No Time Dad

A blog about web development written by a busy dad

Easy Placeholder Elements with Tailwind

From time to time I need elements whose only purpose is to look nice and take up space on a page. Usually I need these placeholder elements when making an async request or doing something fancy in the background and I want to show something rather than nothing.

A few frontend libraries have placeholder elements built in, but I thought it would be fun to build my own. It also gives me more flexibility and allows my placeholder elements to be unique. And I figured while I’m at it, I might as well use Tailwind to make them.

I’ll be using circles for avatar placeholders and I’m curious if using svg and circle elements would be better than using a div element with border-radius: 100% and padding: 3rem (or whatever rem value). I’ve typically always done the latter. But that, of course, doesn’t mean it’s right. It’s just what I’m used to doing.

I think the main issue with using the circle element is that I have to hardcode some of the circle attributes, including the size, in the element itself. I also lose the ability to use Tailwind’s utility classes, including the color palette I like so much. I wouldn’t be able to do fill="bg-blue-500" or similar.

<svg>
  <circle cx="50" cy="50" r="50" fill="lightblue" />
</svg>

So, maybe svg and circle aren’t a great fit for me for these placeholder elements. I can achieve mostly the same result using a div, though. This method also allows me to utilize Tailwind as much as I need to.

<div class="rounded-full h-24 w-24 bg-blue-200"></div>

Building placeholder elements

That’s probably enough about circles. The placeholder element itself will be styled like a card, using Tailwind’s shadow utility class to give the element it’s shape. I’ll also use flexbox to align the elements in the placeholder.

This first version will consist of an avatar placeholder and two rectangles that would represent a persons name and title. It starts with a parent div where flexbox is initialized via Tailwind’s flex utility class, as well as shadow-md and rounded-md to define the card outline. It also uses the div circle from above. The rectangles sit inside a div that uses Tailwind’s flex-1 which is equivalent to flex: 1 1 0% to ensure the rectangles fill all of the available space.

<div class="flex items-center shadow-md rounded-md bg-white p-4">
  <div class="rounded-full h-24 w-24 bg-blue-200"></div>
  <div class=" flex-1 ml-4">
    <div class="bg-gray-200 p-4 rounded-md mb-2"></div>
    <div class="bg-gray-200 p-4 rounded-md"></div>
  </div>
</div>

Here’s another version that is more complex. Same general idea as the one before, but this time the card has header, content, and footer sections. Again I’m using flexbox all over the place.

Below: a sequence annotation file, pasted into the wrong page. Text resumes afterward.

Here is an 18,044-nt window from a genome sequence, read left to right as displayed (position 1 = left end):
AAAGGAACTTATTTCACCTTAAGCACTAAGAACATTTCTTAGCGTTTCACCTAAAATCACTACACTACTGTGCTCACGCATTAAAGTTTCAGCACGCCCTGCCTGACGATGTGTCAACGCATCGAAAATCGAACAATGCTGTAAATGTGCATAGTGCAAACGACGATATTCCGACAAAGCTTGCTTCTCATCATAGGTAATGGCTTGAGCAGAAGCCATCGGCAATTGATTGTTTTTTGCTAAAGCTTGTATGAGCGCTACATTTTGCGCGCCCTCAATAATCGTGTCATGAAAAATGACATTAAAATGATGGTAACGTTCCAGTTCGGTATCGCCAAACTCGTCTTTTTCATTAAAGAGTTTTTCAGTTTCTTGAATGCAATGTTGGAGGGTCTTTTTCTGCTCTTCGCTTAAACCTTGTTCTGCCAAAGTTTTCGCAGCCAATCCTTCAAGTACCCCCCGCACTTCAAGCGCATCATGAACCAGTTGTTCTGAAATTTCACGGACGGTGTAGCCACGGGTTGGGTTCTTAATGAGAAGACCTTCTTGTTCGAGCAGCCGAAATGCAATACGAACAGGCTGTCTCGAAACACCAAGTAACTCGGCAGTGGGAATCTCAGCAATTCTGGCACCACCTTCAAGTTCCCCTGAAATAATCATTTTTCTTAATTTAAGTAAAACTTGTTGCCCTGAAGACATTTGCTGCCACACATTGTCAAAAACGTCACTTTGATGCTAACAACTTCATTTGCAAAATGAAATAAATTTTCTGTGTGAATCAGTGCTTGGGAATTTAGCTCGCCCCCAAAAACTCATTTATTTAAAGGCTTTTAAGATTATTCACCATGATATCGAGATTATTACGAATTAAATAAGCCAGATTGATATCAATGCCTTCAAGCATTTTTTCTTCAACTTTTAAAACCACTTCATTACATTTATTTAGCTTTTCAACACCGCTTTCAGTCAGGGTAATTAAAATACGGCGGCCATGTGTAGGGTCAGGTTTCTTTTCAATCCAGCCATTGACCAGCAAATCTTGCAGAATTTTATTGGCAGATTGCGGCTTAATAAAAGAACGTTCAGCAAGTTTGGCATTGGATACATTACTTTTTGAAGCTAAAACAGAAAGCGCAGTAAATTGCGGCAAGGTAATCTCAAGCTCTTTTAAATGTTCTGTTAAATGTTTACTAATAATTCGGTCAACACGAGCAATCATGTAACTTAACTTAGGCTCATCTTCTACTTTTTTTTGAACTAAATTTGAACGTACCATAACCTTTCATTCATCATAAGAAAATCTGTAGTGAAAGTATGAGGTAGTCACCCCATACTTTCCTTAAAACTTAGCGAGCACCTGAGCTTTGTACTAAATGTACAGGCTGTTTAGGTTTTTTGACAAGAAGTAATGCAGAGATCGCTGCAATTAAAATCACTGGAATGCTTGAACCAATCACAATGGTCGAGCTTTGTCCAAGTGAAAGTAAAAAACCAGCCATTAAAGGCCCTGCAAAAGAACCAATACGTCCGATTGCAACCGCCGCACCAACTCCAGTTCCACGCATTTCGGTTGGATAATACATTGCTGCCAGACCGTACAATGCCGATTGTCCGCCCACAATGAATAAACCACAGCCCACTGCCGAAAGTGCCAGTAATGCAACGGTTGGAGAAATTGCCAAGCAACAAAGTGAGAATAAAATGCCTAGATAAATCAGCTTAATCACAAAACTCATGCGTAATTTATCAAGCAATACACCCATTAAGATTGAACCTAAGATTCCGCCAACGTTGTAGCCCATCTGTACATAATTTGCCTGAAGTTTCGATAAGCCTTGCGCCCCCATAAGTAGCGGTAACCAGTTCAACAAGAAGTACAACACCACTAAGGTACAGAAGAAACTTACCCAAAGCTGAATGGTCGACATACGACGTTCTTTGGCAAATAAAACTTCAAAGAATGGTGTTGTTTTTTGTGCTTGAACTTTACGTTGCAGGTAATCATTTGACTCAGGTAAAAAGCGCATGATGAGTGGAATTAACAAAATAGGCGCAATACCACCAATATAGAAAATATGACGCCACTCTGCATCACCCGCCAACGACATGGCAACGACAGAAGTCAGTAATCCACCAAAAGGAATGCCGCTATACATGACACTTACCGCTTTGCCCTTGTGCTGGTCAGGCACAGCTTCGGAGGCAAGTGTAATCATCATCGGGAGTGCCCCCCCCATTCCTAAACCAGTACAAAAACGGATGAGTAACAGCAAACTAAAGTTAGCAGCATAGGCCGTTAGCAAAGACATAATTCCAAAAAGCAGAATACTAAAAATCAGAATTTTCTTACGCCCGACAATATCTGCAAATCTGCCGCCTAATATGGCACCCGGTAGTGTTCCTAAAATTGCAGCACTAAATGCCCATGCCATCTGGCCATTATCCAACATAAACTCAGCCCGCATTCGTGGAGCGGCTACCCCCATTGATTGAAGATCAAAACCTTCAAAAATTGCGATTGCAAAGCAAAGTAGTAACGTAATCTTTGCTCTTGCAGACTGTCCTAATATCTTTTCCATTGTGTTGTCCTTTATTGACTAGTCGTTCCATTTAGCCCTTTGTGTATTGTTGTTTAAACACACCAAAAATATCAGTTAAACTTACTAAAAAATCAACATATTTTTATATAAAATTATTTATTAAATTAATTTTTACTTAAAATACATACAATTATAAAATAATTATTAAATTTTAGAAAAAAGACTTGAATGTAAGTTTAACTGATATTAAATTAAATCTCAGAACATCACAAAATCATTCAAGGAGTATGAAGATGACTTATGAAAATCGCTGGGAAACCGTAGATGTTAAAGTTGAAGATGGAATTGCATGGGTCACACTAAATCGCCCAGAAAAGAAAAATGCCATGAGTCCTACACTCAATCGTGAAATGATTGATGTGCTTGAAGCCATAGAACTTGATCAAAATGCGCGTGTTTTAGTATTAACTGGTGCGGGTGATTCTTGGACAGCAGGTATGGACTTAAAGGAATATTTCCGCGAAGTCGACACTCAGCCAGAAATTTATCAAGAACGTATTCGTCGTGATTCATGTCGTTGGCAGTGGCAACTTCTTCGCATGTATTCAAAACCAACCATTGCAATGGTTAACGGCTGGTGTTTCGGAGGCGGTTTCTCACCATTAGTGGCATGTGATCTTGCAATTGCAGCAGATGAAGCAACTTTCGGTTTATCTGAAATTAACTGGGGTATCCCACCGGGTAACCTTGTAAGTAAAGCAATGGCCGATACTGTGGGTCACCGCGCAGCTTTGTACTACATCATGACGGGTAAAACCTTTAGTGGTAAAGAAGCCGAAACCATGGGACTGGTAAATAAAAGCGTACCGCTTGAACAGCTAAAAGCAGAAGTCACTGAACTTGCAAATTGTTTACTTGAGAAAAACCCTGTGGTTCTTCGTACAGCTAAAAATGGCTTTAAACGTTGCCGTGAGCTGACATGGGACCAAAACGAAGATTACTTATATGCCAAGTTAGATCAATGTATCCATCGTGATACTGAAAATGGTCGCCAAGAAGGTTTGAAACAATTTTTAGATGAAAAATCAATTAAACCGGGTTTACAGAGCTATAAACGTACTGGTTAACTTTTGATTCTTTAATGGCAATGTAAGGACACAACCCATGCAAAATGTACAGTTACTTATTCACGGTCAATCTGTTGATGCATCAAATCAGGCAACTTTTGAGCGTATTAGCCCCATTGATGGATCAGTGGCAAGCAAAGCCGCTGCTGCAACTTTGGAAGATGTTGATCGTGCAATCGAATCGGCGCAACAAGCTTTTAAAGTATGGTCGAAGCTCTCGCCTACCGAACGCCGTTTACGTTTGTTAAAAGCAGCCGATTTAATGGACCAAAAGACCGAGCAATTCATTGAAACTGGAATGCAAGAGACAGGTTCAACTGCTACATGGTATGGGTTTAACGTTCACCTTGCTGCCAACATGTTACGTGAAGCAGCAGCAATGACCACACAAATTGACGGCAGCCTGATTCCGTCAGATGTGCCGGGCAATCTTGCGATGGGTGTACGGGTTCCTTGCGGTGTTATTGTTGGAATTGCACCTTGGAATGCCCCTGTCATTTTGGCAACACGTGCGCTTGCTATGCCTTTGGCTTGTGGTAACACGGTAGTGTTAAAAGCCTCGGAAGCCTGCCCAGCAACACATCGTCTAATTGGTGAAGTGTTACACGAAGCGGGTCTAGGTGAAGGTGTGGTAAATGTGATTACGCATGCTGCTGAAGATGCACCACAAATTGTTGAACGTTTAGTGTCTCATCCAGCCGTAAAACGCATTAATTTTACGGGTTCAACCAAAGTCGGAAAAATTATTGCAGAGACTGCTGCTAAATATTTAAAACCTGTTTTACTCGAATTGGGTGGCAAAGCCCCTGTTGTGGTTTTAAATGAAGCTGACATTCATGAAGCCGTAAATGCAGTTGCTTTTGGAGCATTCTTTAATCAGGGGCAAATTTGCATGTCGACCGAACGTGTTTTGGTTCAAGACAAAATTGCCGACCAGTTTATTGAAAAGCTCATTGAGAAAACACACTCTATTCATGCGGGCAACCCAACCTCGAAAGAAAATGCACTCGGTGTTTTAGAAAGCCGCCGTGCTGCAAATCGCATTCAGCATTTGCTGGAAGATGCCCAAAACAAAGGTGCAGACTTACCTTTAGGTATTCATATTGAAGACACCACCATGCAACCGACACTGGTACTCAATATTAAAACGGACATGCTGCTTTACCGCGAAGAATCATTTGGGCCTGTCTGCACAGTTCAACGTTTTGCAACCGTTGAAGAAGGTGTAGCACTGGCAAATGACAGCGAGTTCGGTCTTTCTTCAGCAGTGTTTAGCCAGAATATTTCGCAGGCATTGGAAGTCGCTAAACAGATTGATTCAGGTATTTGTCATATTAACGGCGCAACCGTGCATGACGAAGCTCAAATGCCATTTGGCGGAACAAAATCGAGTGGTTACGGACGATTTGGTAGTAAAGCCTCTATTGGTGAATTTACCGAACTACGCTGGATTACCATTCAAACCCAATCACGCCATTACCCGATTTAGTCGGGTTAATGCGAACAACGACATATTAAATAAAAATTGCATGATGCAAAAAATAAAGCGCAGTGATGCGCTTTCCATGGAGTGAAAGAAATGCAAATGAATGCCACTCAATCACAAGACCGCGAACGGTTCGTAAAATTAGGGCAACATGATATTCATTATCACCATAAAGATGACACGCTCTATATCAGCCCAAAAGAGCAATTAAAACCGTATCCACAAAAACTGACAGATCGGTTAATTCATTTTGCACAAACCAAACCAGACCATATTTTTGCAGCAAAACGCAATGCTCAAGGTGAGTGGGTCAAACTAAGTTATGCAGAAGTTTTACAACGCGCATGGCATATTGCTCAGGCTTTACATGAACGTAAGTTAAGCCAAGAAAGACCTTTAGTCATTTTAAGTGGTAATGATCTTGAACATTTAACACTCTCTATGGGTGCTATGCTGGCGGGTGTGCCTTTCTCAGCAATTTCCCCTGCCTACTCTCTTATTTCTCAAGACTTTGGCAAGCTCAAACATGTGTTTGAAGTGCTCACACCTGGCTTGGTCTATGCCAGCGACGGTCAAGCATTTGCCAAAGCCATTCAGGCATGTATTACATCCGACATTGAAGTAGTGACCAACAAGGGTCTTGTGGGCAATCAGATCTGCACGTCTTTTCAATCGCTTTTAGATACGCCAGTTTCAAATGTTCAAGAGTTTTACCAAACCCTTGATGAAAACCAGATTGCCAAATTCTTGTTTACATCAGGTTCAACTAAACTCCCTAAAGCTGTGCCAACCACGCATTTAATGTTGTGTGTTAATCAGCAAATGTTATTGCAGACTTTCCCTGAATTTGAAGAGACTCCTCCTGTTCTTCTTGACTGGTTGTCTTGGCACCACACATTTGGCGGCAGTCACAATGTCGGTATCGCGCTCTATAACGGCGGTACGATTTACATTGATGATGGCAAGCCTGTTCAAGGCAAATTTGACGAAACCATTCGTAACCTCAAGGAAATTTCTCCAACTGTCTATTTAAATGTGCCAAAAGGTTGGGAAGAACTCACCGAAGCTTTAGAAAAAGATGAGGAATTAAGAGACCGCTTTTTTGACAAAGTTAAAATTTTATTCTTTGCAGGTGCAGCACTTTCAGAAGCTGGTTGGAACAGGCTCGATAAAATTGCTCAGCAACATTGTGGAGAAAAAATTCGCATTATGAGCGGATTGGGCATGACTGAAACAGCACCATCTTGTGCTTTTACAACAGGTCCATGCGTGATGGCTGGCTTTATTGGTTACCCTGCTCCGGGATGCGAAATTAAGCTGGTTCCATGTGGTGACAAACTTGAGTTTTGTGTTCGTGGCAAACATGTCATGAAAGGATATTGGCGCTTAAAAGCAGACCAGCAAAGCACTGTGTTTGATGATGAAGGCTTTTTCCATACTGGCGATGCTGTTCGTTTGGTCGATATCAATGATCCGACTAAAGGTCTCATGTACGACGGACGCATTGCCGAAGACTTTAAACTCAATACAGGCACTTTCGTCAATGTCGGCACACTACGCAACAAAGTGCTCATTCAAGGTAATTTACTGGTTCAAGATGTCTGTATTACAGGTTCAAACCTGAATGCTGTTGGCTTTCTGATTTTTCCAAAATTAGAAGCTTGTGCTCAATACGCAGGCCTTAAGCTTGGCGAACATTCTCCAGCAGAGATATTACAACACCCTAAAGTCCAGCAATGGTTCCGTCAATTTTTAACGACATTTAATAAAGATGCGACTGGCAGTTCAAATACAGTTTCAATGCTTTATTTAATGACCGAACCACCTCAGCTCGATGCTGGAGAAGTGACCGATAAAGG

I do like using softer colors for these placeholder elements because they’re really not meant to draw in the user’s attention too much. They just need to fill in some spaces that would otherwise be blank.

<div class="shadow-md rounded-md bg-white p-4">
  <div class="border-b border-gray-200">
    <div class="flex items-center py-2">
      <div class="rounded-full h-20 w-20 bg-blue-200"></div>
      <div class="flex-1 ml-4">
        <div class="bg-gray-200 p-2 rounded-md mb-2"></div>
        <div class="bg-gray-200 p-2 rounded-md"></div>
      </div>
    </div>
  </div>
  <div class="space-y-2 py-4">
    <div class="bg-gray-200 p-2 rounded-md"></div>
    <div class="bg-gray-200 p-2 rounded-md"></div>
    <div class="bg-gray-200 p-2 rounded-md"></div>
  </div>
  <div class="flex justify-between">
    <div class="rounded-md w-20 h-14 bg-indigo-200"></div>
    <div class="rounded-md w-20 h-14 bg-green-200"></div>
  </div>
</div>

So, here is one last version that is much simpler than the others. It’s basically a rectangle and a pill in a card. This particular placeholder looks really nice when it’s stacked on different color version of itself.

<div class="shadow-md rounded-md bg-white p-4">
  <div class="flex flex-row items-stretch">
    <div class="bg-gray-200 p-4 rounded-md w-3/4"></div>
    <div class="bg-red-200 rounded-2xl ml-2 flex-1"></div>
  </div>
</div>

And here is the stacked version. This version just adds a wrapper div that used Tailwind’s space-y-3 to add spacing between the elements.

<div class="space-y-3">
  <div class="shadow-md rounded-md bg-white p-4">
    <div class="flex flex-row items-stretch">
      <div class="bg-gray-200 p-4 rounded-md w-3/4"></div>
      <div class="bg-red-200 rounded-2xl ml-2 flex-1"></div>
    </div>
  </div>
  <div class="shadow-md rounded-md bg-white p-4">
    <div class="flex flex-row items-stretch">
      <div class="bg-gray-200 p-4 rounded-md w-3/4"></div>
      <div class="bg-blue-200 rounded-2xl ml-2 flex-1"></div>
    </div>
  </div>
  <div class="shadow-md rounded-md bg-white p-4">
    <div class="flex flex-row items-stretch">
      <div class="bg-gray-200 p-4 rounded-md w-3/4"></div>
      <div class="bg-green-200 rounded-2xl ml-2 flex-1"></div>
    </div>
  </div>
</div>

Conclusion

These were actually a lot of fun to make. And I do think they add a nice touch to pages and have more than a few use cases. Tailwind once again made things pretty simple. Am I a Tailwind convert now? I think I’m getting close.